Original Editor - Daphne Jackson

Top Contributors - Kim Jackson, Evan Thomas, Daphne Jackson, Joanne Garvey and Joao Costa


The femur is the largest and strongest bone in the body. Osteologic features of this long bone include the femoral head and neck, greater and lesser trochanters at the proximal end, the femoral shaft, and the femoral condyles distally.

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Osteologic Features

Proximal Femur

At the proximal end of the femur, the bulbous femoral head is joined to the shaft of the femur by the femoral neck. At the base of the neck are the medially oriented lesser trochanter and laterally placed greater trochanter. A rough line called the intertrochanteric line connects the greater and lesser trochanter on the anterior aspect of the femur, while the smoother intertrochanteric crest connects the trochanters posteriorly.[1]

Angle of Inclination

The angle between the femoral neck and the medial side of the femoral shaft viewed from the frontal plane is known as the angle of inclination. This angle is greater at birth but decreases during childhood and adolescent development due to loading stresses across the femoral neck in weight-bearing and walking. Ideally, a normal angle of inclination of 125 degrees increases mobility of the femur at the hip joint by placing the femoral head and neck in a biomechanically favourable position for walking. Abnormal angles, known as coxa vara for an angle much less than 125 degrees and coxa valga for an angle much greater than 125 degrees, alter hip biomechanics, leading to malalignment and complications.[1][2]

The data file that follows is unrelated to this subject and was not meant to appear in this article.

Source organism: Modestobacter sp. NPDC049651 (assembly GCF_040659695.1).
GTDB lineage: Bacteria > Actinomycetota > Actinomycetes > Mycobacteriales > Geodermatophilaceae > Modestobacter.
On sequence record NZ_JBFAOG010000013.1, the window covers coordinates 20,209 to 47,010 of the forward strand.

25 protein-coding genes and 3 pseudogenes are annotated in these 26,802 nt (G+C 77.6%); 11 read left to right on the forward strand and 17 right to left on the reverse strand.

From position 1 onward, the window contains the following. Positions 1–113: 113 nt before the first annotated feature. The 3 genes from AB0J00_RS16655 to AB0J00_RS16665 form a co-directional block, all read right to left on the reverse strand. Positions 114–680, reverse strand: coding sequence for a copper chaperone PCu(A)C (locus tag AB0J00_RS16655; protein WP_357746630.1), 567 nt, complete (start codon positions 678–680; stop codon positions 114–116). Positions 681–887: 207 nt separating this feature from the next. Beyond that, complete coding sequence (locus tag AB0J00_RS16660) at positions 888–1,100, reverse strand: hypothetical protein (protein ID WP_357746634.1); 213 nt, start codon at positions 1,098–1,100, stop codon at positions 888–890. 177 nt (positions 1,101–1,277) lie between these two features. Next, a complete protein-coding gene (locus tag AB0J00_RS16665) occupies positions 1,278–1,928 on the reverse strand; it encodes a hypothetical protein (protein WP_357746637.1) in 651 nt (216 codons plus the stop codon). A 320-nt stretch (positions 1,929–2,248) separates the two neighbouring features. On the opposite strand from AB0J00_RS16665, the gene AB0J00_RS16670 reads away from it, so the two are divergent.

Femur Angles of Inclination.jpg

Femoral Shaft

The shaft of the femur courses on an oblique lateral to medial angle, functioning to bring the alignment of the knees and feet closer to midline.[2] The ridge-like linea aspera runs along the posterior aspect of the shaft.[1]

Distal Femur

Prominent lateral and medial condyles are found at the distal end of the femur. Projecting from each condyle is an epicondyle that act as attachment sites for the collateral ligaments. The lateral and medial condyles are separated by the intercondylar notch.[2]


The femoral head of the proximal femur articulates with the acetabulum of the pelvis, forming a "ball-and-socket" joint, in which the femoral head acts at the ball and the acetabulum as the socket. This formation allows for movement at the hip in three planes: flexion and extension in the sagittal plane, abduction and adduction in the frontal plane, and internal and external rotation in the horizontal plane.[2]

Distally, the convex femoral condyles of the femur articulate with the condyles of the tibia, forming the tibiofemoral joint. Movement at the tibiofemoral joint occurs in two planes: knee flexion and extension in the sagittal plane, and internal and external rotation in the horizontal plane.[2]

The patellofemoral joint is formed by the articulation of the patella with the intercondylar/trochlear groove of the femur. During flexion and extension of the knee, the articular surfaces of the patella and femur perform a sliding movement.[2]


As the largest and strongest bone in the body, the femur serves an important weight-bearing function and is an essential component of the lower kinetic chain. The robust shape of the femur provides many sturdy attachment points for the powerful muscles of the hip and knee that contribute to walking and other propulsive movements.[1]